July 16 - An ATC Reform/Open Skies Deal for Delta?


INDUSTRY ANALYSIS


An ATC Reform/Open Skies Deal for Delta?

By Kevin Mitchell

Last week Delta Air Lines’ CEO, Ed Bastian, made news during the company’s earnings call by announcing that Delta has flipped its position on air traffic control reform and is now “working constructively” on US House legislation President Trump supports, which closely resembles Air Traffic Control (ATC) reform principles the President signed at a White House ceremony last month. In response to a question from a Wall Street analyst Bastian declared, “we’re not philosophically opposed to privatization.”

Given Delta’s ferocious lobbying campaign against House Transportation Committee Chairman Shuster’s very similar ATC reform bill last year, this caught many by surprise. Ironically, as Bastian made this statement, opponents of ATC reform were invoking Delta’s name and using its anti-ATC reform study from last year as a lobbying weapon against the bill Delta now is constructively working on.

Many in Washington, however, were not surprised. For months, like bait at the end of a fishing line, Delta has been dangling in the front of the Administration a morsel they thought would be too tantalizing to resist: Delta would flip its position against ATC reform and support President Trump’s number one aviation priority IF the Administration agreed to help Delta on its number one priority, the Gulf Carrier/Open Skies issue. The open question is whether Delta’s flip-flop indicates it got an ATC reform/Open Skies deal. Time will tell.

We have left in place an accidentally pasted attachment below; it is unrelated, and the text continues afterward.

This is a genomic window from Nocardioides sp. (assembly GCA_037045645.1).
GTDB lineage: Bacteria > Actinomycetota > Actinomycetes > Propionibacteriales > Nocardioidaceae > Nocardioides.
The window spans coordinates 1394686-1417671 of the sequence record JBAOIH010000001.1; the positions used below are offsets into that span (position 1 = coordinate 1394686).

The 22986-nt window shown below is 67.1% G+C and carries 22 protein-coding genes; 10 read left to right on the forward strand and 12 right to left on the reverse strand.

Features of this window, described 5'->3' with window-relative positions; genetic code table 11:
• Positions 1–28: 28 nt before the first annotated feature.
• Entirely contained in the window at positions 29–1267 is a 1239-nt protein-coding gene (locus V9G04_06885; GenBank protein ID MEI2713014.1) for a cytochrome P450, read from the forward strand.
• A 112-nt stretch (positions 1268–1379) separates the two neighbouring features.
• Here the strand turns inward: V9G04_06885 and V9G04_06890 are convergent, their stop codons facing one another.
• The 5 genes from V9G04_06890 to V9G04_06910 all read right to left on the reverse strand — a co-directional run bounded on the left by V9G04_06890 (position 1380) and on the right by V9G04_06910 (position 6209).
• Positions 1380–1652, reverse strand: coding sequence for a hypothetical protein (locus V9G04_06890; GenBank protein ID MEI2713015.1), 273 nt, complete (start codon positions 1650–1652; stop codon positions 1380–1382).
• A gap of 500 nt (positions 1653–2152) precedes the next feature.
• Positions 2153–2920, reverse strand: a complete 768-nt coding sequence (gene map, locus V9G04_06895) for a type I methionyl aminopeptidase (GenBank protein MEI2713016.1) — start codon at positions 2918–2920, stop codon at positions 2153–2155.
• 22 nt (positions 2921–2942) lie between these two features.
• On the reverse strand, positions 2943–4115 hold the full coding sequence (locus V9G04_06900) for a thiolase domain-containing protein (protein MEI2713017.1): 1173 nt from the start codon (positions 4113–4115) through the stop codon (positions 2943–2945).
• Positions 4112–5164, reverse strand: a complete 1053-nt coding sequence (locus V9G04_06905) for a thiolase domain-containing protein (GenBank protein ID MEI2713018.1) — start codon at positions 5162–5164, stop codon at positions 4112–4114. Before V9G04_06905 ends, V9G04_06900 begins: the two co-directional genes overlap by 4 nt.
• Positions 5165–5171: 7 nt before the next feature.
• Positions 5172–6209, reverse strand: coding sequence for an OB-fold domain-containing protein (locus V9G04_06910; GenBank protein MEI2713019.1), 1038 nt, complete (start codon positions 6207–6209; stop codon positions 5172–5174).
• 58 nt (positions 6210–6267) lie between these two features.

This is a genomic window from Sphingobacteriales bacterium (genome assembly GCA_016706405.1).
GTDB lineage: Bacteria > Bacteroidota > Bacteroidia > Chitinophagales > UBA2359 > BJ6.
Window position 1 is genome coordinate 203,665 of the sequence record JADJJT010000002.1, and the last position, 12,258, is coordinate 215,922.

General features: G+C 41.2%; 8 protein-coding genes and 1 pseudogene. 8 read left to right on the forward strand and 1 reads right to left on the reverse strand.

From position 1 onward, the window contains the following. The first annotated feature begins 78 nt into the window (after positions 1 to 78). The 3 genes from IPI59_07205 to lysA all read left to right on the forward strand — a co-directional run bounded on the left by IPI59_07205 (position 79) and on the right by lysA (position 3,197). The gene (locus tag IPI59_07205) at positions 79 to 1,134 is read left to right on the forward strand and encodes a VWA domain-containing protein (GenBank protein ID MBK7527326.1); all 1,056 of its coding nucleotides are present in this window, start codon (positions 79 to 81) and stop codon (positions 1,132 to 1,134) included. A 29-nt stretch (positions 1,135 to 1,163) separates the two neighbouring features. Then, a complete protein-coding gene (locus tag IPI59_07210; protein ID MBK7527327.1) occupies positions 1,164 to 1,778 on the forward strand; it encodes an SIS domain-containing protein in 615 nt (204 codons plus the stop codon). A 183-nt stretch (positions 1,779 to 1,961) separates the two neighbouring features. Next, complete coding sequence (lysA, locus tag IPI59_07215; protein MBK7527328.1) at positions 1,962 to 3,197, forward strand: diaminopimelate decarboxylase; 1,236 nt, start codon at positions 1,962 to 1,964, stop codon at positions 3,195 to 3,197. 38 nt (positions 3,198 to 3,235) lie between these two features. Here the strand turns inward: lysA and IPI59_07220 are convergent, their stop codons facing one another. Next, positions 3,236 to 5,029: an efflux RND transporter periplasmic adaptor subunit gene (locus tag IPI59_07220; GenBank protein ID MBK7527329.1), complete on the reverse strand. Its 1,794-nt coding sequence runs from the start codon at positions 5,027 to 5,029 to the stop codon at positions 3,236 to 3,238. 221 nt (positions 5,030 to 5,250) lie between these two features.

How is it that Delta can take an adamant position against Chairman Shuster’s ATC reform legislation last year decrying that it would throw ATC modernization off-course and harm consumers and one year later embrace it and work constructively on it? If aviation advocacy were an Olympic sport, then Delta would easily win the all-around Gold Medal for gymnastics given its extraordinary dexterity. Rather than its words, Delta should be judged by its actions.

The examples of unashamed disregard for American workers are glaring.

In its scorched earth lobbying campaign against Open Skies, Delta claims it is a champion of American jobs. Politically appealing words but one needs only look at Delta’s recent aircraft purchases to see they are hollow. On July 13, with great fanfare, Delta took delivery of its first Airbus 350-900. It is the first carrier in North America to take delivery of this Airbus model. Delta is so concerned about American jobs, it turned its back on Boeing and US aerospace manufacturing workers by choosing Airbus and European workers instead. As Aviation Daily noted in its lead story, Delta – and American Airlines and United Airlines as well – has not ordered a single new generation Boeing 777X. The 777X program was able to launch, and will create hundreds of thousands of American manufacturing jobs, because of loyal support from Gulf Carriers Emirates, Etihad and Qatar that have purchased 235 of the 306 777Xs sold.